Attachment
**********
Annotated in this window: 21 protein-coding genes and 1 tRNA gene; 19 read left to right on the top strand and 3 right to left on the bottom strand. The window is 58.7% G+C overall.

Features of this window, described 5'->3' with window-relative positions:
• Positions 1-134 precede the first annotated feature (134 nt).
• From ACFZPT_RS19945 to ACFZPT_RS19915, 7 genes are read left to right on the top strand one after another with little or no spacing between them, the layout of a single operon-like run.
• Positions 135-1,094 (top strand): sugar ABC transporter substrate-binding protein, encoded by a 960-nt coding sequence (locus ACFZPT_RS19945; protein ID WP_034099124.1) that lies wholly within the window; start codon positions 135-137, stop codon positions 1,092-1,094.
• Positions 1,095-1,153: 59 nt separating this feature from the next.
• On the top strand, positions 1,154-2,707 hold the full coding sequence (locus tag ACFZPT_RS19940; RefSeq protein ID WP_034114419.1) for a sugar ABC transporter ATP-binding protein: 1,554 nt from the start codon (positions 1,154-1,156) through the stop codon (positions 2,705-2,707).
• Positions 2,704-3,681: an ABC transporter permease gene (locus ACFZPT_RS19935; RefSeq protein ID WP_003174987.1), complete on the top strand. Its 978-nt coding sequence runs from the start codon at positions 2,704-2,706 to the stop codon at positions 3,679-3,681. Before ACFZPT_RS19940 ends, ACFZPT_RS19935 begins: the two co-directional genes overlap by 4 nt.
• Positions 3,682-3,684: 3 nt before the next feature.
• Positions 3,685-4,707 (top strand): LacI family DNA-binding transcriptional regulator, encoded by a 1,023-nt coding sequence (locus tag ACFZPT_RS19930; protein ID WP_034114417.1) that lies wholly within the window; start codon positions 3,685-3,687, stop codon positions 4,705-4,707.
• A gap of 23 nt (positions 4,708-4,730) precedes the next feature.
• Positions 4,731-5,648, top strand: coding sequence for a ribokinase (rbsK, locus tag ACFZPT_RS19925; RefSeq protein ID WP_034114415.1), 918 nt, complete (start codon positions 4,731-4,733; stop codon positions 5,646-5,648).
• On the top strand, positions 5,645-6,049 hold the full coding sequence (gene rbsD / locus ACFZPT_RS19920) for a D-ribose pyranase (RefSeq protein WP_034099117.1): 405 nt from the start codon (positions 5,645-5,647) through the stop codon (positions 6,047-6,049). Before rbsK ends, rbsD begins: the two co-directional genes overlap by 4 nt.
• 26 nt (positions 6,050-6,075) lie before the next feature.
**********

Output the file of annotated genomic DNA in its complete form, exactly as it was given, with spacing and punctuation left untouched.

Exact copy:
Annotated in this window: 21 protein-coding genes and 1 tRNA gene; 19 read left to right on the top strand and 3 right to left on the bottom strand. The window is 58.7% G+C overall.

Features of this window, described 5'->3' with window-relative positions:
• Positions 1-134 precede the first annotated feature (134 nt).
• From ACFZPT_RS19945 to ACFZPT_RS19915, 7 genes are read left to right on the top strand one after another with little or no spacing between them, the layout of a single operon-like run.
• Positions 135-1,094 (top strand): sugar ABC transporter substrate-binding protein, encoded by a 960-nt coding sequence (locus ACFZPT_RS19945; protein ID WP_034099124.1) that lies wholly within the window; start codon positions 135-137, stop codon positions 1,092-1,094.
• Positions 1,095-1,153: 59 nt separating this feature from the next.
• On the top strand, positions 1,154-2,707 hold the full coding sequence (locus tag ACFZPT_RS19940; RefSeq protein ID WP_034114419.1) for a sugar ABC transporter ATP-binding protein: 1,554 nt from the start codon (positions 1,154-1,156) through the stop codon (positions 2,705-2,707).
• Positions 2,704-3,681: an ABC transporter permease gene (locus ACFZPT_RS19935; RefSeq protein ID WP_003174987.1), complete on the top strand. Its 978-nt coding sequence runs from the start codon at positions 2,704-2,706 to the stop codon at positions 3,679-3,681. Before ACFZPT_RS19940 ends, ACFZPT_RS19935 begins: the two co-directional genes overlap by 4 nt.
• Positions 3,682-3,684: 3 nt before the next feature.
• Positions 3,685-4,707 (top strand): LacI family DNA-binding transcriptional regulator, encoded by a 1,023-nt coding sequence (locus tag ACFZPT_RS19930; protein ID WP_034114417.1) that lies wholly within the window; start codon positions 3,685-3,687, stop codon positions 4,705-4,707.
• A gap of 23 nt (positions 4,708-4,730) precedes the next feature.
• Positions 4,731-5,648, top strand: coding sequence for a ribokinase (rbsK, locus tag ACFZPT_RS19925; RefSeq protein ID WP_034114415.1), 918 nt, complete (start codon positions 4,731-4,733; stop codon positions 5,646-5,648).
• On the top strand, positions 5,645-6,049 hold the full coding sequence (gene rbsD / locus ACFZPT_RS19920) for a D-ribose pyranase (RefSeq protein WP_034099117.1): 405 nt from the start codon (positions 5,645-5,647) through the stop codon (positions 6,047-6,049). Before rbsK ends, rbsD begins: the two co-directional genes overlap by 4 nt.
• 26 nt (positions 6,050-6,075) lie before the next feature.